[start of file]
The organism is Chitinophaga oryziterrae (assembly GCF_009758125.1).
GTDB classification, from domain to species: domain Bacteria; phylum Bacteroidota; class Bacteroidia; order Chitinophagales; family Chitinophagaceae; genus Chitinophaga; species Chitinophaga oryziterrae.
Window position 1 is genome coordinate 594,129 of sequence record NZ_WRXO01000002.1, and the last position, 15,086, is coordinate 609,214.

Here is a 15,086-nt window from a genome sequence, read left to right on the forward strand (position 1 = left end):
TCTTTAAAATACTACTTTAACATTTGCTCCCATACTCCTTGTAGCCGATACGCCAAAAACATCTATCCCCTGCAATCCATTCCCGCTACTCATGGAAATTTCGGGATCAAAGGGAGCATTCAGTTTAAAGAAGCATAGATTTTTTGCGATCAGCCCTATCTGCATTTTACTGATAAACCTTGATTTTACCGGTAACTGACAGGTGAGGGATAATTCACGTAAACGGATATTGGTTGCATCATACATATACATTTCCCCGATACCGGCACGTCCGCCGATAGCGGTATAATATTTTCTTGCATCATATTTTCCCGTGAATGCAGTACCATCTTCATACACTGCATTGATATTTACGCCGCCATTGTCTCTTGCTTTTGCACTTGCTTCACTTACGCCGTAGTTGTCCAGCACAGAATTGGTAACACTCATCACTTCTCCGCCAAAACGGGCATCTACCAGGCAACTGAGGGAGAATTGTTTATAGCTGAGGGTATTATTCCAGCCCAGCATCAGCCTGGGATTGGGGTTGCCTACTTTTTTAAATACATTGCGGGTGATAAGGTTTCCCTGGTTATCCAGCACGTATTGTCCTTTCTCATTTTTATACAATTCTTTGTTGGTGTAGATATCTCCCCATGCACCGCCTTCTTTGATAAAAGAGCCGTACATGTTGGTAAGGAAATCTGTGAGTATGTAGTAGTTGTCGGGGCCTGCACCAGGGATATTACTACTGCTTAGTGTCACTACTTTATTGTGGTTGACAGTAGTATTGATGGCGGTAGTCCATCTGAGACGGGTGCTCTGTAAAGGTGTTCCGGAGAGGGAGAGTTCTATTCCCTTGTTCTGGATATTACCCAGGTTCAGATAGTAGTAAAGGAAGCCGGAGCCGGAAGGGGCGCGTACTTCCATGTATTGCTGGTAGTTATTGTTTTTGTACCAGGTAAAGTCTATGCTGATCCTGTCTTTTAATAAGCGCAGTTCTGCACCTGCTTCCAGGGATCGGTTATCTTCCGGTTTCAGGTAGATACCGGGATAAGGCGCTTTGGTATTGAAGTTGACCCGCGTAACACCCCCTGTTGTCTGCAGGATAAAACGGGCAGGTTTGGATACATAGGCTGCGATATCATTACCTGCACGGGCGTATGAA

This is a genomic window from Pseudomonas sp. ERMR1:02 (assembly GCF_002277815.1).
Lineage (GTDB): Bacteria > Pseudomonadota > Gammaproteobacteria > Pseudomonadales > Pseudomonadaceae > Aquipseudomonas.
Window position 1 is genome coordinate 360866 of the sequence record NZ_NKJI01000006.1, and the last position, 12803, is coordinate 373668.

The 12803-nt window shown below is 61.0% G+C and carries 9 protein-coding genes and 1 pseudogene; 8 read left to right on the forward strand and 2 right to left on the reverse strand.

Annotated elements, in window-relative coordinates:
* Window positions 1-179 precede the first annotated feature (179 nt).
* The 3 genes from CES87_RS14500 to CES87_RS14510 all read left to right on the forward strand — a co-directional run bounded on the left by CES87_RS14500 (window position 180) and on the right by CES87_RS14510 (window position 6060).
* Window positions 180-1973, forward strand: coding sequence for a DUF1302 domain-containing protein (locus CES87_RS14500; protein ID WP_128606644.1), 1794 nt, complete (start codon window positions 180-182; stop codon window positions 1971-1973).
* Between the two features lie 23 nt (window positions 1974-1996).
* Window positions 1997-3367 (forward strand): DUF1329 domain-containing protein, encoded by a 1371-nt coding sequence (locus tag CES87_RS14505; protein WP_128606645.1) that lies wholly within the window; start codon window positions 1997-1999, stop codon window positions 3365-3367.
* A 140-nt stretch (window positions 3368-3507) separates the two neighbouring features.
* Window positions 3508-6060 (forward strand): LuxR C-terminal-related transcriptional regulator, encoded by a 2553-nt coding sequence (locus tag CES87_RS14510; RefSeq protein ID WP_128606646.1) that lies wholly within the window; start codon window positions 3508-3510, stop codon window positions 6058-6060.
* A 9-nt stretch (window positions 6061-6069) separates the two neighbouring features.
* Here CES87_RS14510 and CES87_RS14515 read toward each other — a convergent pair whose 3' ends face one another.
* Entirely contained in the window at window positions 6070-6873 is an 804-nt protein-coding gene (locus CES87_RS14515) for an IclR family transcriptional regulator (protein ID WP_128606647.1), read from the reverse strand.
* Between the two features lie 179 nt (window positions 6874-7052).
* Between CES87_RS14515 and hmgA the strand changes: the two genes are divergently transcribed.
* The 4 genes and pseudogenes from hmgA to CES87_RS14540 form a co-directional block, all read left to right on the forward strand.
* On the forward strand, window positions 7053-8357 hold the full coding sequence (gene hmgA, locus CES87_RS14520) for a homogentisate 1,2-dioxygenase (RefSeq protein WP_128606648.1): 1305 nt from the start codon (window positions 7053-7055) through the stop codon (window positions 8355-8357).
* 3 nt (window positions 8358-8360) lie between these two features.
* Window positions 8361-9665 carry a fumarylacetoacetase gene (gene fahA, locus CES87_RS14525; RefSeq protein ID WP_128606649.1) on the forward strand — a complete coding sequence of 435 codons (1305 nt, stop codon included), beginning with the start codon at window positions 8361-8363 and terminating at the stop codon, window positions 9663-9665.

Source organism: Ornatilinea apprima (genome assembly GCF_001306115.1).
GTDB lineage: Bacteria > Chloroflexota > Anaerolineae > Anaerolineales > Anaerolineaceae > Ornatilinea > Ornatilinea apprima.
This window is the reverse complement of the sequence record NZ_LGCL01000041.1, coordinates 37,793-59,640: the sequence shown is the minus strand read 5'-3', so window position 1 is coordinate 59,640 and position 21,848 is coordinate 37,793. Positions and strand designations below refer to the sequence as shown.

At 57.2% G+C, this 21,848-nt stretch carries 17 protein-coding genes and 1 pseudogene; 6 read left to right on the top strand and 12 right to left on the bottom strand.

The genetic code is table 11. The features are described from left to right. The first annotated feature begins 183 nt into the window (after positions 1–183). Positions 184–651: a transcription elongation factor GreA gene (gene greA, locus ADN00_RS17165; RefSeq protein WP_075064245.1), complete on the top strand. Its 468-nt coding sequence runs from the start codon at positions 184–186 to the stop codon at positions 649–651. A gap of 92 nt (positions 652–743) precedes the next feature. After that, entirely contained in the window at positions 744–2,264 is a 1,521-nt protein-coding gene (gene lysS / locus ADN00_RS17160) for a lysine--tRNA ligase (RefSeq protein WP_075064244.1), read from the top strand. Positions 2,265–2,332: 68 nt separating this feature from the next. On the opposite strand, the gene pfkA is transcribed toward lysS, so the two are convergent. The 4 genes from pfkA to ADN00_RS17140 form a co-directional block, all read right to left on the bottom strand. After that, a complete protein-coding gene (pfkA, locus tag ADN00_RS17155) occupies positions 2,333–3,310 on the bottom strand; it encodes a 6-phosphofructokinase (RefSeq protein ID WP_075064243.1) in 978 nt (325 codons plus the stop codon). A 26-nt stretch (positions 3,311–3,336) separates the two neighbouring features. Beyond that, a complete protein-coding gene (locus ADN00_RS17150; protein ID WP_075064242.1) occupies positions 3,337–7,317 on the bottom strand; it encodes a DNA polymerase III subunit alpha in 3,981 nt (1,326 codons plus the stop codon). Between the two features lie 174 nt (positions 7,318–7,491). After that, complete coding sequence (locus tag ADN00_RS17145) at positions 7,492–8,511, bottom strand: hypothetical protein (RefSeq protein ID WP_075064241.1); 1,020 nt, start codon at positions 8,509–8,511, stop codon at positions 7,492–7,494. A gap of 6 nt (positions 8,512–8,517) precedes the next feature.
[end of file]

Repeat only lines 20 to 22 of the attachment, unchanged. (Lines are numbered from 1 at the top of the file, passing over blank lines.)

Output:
* Entirely contained in the window at window positions 6070-6873 is an 804-nt protein-coding gene (locus CES87_RS14515) for an IclR family transcriptional regulator (protein ID WP_128606647.1), read from the reverse strand.
* Between the two features lie 179 nt (window positions 6874-7052).
* Between CES87_RS14515 and hmgA the strand changes: the two genes are divergently transcribed.